Should I be us­ing small hooks? Now there’s a lead­ing ques­tion. I have heard on so many oc­ca­sions that the big­ger the carp, the big­ger the hook should be. And an even more con­fus­ing is­sue is that a hook should be big­ger when snag fish­ing or fish­ing in the weed. I have no idea where this idea came from, I just reckon that many feel a big hook is stronger for some strange rea­son... they are not! Over the years I ex­per­i­mented with big­ger hooks, and it be­came so ob­vi­ous that a carp was more likely to come adrift on a big­ger hook. More of the smaller hook goes in, thus spread­ing the load through­out the length of the metal it’s made from, not only al­low­ing you to ap­ply what­ever pres­sure you need to, but also en­sur­ing the carp doesn’t fall off. To prove a point, I have to give an ex­am­ple and Rain­bow Lake in France will do just fine. It’s the snag­gi­est lake known to man and I went there whilst test­ing some new hooks for Fox about 12 years ago. Many of the fish I caught, in­clud­ing the big­gest carp I’ve ever landed, were on size 9 Arma-point SSCS! Hook­links have re­ceived the same treat­ment over time, un­til even­tu­ally I got round to us­ing the same ma­te­rial for all of my bot­tom bait fish­ing. Six to seven inches of 20lb Camo­tex Soft, in the Dark Camo, is how I use it, I never change it in colour or in length what­ever sur­face I am fish­ing on. It just works wherever I use it, and in what­ever cir­cum­stances... go fig­ure, eh?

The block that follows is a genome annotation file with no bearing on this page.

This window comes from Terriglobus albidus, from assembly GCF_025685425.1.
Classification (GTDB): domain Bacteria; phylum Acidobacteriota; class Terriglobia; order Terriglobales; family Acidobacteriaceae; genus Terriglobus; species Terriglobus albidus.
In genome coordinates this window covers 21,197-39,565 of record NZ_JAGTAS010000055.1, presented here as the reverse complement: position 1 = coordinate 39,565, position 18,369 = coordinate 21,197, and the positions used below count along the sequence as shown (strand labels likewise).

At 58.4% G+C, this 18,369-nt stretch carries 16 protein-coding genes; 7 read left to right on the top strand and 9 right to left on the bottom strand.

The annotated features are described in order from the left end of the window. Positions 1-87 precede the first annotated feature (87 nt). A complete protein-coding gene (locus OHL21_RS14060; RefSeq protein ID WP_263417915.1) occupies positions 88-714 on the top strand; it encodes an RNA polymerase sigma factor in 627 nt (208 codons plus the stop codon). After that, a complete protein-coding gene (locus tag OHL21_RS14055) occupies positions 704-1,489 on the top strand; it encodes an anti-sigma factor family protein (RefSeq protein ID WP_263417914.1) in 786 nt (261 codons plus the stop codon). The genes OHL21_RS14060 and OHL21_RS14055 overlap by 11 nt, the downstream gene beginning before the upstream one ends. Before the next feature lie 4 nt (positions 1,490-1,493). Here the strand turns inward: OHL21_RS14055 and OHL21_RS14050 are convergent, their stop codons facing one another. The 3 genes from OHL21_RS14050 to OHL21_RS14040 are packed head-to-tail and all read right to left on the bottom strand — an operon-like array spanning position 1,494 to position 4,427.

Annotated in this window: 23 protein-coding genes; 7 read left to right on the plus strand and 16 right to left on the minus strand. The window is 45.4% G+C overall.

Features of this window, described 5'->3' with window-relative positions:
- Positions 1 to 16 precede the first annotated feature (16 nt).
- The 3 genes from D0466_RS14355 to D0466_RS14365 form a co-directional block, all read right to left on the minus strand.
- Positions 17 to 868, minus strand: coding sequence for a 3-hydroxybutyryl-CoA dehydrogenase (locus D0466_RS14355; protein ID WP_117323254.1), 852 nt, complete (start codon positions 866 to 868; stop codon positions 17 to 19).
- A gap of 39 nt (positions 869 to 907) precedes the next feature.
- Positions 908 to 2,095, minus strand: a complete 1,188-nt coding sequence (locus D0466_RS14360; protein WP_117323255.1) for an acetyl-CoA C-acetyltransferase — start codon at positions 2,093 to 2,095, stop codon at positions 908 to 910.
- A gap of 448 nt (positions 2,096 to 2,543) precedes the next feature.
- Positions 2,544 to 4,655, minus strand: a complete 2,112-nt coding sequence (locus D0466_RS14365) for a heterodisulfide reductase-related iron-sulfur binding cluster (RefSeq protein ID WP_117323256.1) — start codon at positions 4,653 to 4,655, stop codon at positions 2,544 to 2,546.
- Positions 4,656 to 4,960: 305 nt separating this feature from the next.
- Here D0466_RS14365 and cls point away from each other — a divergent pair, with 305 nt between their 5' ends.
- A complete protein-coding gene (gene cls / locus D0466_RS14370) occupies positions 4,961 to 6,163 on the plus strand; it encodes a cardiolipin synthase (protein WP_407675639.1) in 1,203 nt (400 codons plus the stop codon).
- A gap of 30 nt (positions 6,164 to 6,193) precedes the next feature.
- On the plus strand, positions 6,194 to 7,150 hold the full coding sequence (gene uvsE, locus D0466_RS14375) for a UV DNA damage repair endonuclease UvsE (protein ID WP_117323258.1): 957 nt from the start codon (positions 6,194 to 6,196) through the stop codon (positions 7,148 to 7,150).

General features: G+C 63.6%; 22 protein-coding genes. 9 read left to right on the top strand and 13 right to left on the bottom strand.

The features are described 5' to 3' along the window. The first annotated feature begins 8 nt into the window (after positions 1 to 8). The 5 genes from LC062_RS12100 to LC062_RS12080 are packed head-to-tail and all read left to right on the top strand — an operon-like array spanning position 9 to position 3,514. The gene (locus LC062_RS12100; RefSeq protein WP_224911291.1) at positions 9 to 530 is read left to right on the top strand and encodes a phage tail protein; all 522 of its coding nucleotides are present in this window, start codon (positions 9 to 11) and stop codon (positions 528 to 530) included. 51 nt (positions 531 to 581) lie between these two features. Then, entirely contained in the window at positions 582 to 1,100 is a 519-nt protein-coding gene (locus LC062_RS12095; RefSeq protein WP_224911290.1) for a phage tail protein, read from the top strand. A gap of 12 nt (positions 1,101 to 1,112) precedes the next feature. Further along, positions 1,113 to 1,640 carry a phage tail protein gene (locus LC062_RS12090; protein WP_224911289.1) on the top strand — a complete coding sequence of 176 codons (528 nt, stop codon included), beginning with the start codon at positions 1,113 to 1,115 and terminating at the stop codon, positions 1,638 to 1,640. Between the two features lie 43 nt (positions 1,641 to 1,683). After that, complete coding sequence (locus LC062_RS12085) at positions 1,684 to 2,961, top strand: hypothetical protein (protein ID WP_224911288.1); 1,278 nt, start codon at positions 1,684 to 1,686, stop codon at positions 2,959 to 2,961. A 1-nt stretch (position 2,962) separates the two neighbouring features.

The last two things I have spo­ken about are cam­ou­flaged to a cer­tain de­gree; the hooks be­ing made of a non-re­flec­tive ma­te­rial and the hook­links be­ing bro­ken up in a dis­rup­tive pat­tern ef­fect. So why, in heaven’s name, would any­one want to put a bright hook­bait on it? Some­thing that is so alien to the carp, and, if you be­lieve such things, so easy for them to iden­tify as dan­ger­ous? It amazes me, and I’m sorry if you are one of those, but how can some­one be­lieve a carp would be scared of a shiny hook or a non­cam­ou­flaged hook­link, yet not a bright pink or white pop-up? If we have gone to all the trou­ble of try­ing to dis­guise our end tackle then why would any­one want to use such a vis­i­bly ob­vi­ous hook­bait? And let’s be hon­est here, I would sug­gest the ma­jor­ity of carp an­glers do so these days, yet the carp keep get­ting caught on them. Is it sim­ply a case that some feel the need to fol­low fash­ion and be ‘well carpy’ for us­ing them? Or is it fun­da­men­tal proof that carp can­not see colour, or even be scared by it? The lat­ter be­ing what I sus­pect is the case, and my mind bog­gles about some of the rub­bish we have read over the years. In say­ing that, we are all driven by dif­fer­ent things, and the carp fish­ing in­dus­try give the in­di­vid­ual many av­enues to ex­plore. The trick is cut­ting out the crap and us­ing that which we have the most con­fi­dence in. But amaz­ingly there is more...